represents a particularly interesting bacteria because it naturally resides in warm waters on the chitinous shell of crustaceans; we can acquire infections caused by these bacteria either by ingesting macrocrustaceans such as crabs as a food item or if we inadvertently ingest microcrustaceans contained in drinking water. The outcome of ingesting V cholerae by either of these processes leads to a diarrheal illness that can be transmitted by sewage; thus, infectious agents that might have been acquired from a food can lead to waterborne infection. Natural environmental microorganisms can cause other noninfectious illnesses associated with food items. Examples of bacterial species that cause such noninfectious illnesses are Clostridium botulinum, whose toxin causes nerve paralysis, and Clostridium perfringens, which, although normally associated with causing gas gangrene in deep wounds, will produce a toxin that can cause gastroenteritis when consumed.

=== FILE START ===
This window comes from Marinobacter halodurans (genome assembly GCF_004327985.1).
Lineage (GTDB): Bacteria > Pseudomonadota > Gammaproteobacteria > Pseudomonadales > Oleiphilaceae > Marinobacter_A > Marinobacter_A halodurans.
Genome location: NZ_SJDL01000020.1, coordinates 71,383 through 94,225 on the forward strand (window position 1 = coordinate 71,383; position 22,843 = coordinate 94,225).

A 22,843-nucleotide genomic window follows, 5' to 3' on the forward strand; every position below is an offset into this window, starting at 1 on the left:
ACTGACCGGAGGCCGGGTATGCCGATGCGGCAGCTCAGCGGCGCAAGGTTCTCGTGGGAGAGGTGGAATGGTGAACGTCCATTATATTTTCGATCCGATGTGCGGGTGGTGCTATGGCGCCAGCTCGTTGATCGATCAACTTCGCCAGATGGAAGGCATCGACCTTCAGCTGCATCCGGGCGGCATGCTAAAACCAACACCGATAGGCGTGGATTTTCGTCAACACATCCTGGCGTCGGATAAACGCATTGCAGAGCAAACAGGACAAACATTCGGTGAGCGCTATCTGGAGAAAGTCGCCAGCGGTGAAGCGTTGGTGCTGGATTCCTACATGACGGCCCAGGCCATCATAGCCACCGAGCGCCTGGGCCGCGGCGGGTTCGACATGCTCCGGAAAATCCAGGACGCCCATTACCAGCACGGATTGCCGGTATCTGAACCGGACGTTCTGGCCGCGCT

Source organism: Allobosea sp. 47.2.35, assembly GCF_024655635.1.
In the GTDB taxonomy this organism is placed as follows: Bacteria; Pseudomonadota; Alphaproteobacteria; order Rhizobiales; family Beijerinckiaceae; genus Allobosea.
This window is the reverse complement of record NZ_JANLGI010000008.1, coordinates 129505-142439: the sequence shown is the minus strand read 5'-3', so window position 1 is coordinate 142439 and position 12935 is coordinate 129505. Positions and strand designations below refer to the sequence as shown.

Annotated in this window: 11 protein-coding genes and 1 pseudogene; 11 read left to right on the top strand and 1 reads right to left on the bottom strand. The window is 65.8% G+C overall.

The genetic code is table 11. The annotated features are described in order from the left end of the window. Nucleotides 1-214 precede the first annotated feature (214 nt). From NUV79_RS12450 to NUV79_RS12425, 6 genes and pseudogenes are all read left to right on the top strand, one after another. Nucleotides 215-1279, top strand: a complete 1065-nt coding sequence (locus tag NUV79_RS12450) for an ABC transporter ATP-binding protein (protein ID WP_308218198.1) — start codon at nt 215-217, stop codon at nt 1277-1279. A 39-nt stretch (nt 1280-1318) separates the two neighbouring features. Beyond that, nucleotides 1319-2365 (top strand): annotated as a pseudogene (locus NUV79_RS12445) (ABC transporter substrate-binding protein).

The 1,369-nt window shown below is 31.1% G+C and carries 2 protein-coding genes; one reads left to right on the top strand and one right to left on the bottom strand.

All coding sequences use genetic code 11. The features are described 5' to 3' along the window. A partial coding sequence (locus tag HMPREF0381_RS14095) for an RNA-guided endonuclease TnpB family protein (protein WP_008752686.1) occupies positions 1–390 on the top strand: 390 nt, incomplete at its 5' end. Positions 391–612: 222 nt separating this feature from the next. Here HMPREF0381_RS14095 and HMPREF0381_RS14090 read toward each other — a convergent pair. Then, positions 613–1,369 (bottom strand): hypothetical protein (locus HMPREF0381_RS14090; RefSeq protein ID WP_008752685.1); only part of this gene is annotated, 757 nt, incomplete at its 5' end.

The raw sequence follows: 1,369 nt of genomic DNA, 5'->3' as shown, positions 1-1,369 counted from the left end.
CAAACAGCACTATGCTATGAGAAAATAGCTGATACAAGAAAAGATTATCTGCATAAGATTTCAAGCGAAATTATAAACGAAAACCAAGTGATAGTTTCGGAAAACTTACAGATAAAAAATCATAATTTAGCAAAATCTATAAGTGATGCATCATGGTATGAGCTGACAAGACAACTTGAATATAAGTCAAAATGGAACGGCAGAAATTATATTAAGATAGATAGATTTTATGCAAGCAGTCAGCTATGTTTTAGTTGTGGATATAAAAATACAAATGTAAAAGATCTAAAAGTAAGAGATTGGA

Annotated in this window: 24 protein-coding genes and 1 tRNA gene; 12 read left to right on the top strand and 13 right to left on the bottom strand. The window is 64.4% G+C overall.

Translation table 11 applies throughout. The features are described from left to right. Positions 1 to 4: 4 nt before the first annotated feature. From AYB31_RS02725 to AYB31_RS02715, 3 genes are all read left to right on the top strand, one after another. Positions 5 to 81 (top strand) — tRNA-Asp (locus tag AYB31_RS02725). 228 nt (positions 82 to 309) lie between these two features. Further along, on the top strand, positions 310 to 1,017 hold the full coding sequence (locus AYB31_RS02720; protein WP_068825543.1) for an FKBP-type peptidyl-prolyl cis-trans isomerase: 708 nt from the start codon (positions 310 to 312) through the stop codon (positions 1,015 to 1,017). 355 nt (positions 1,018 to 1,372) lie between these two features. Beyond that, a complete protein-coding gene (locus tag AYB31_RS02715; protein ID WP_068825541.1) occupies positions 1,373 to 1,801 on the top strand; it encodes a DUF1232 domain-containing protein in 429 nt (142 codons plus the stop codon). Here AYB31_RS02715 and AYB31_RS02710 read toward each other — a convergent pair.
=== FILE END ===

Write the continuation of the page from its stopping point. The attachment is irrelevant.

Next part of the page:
Streptococcus in macaroni and cheese,7 and Calicivirus with freshly cut fruit.8
TABLE 37.1 Examples of characteristic associations between foods and infectious diseasesa
common processing or packaging equipment. Assuring adequate disinfection at the processing step is particularly important in light of the fact that some microbial contaminants such as bacteria and fungi can grow in foods following packaging, and the distribution and marketing process for some foods may involve long periods during which that growth could occur. A few common examples of food items contaminated during processing are bacterial contaminations of meat, frozen fresh foods, and dairy products. Outbreaks of infection due to bacterial genus such as Listeria are frequently reported and linked with foodborne illness.13 Listeria are often associated with milk and other dairy products and is also associated with processed products containing red meat or poultry (such as sausages and luncheon meats) when these meat products are sold in a precooked, prepackaged form. Listeria are considered to be sourced from soil and animals and have been shown to be sourced from unsanitary factory production or food-handling practices. The presence of Shigella in food items presumably represents direct contact of the food with human feces or with the contaminated hands of workers, which can occur either prior to harvesting, during harvesting, or during processing prior to marketing.14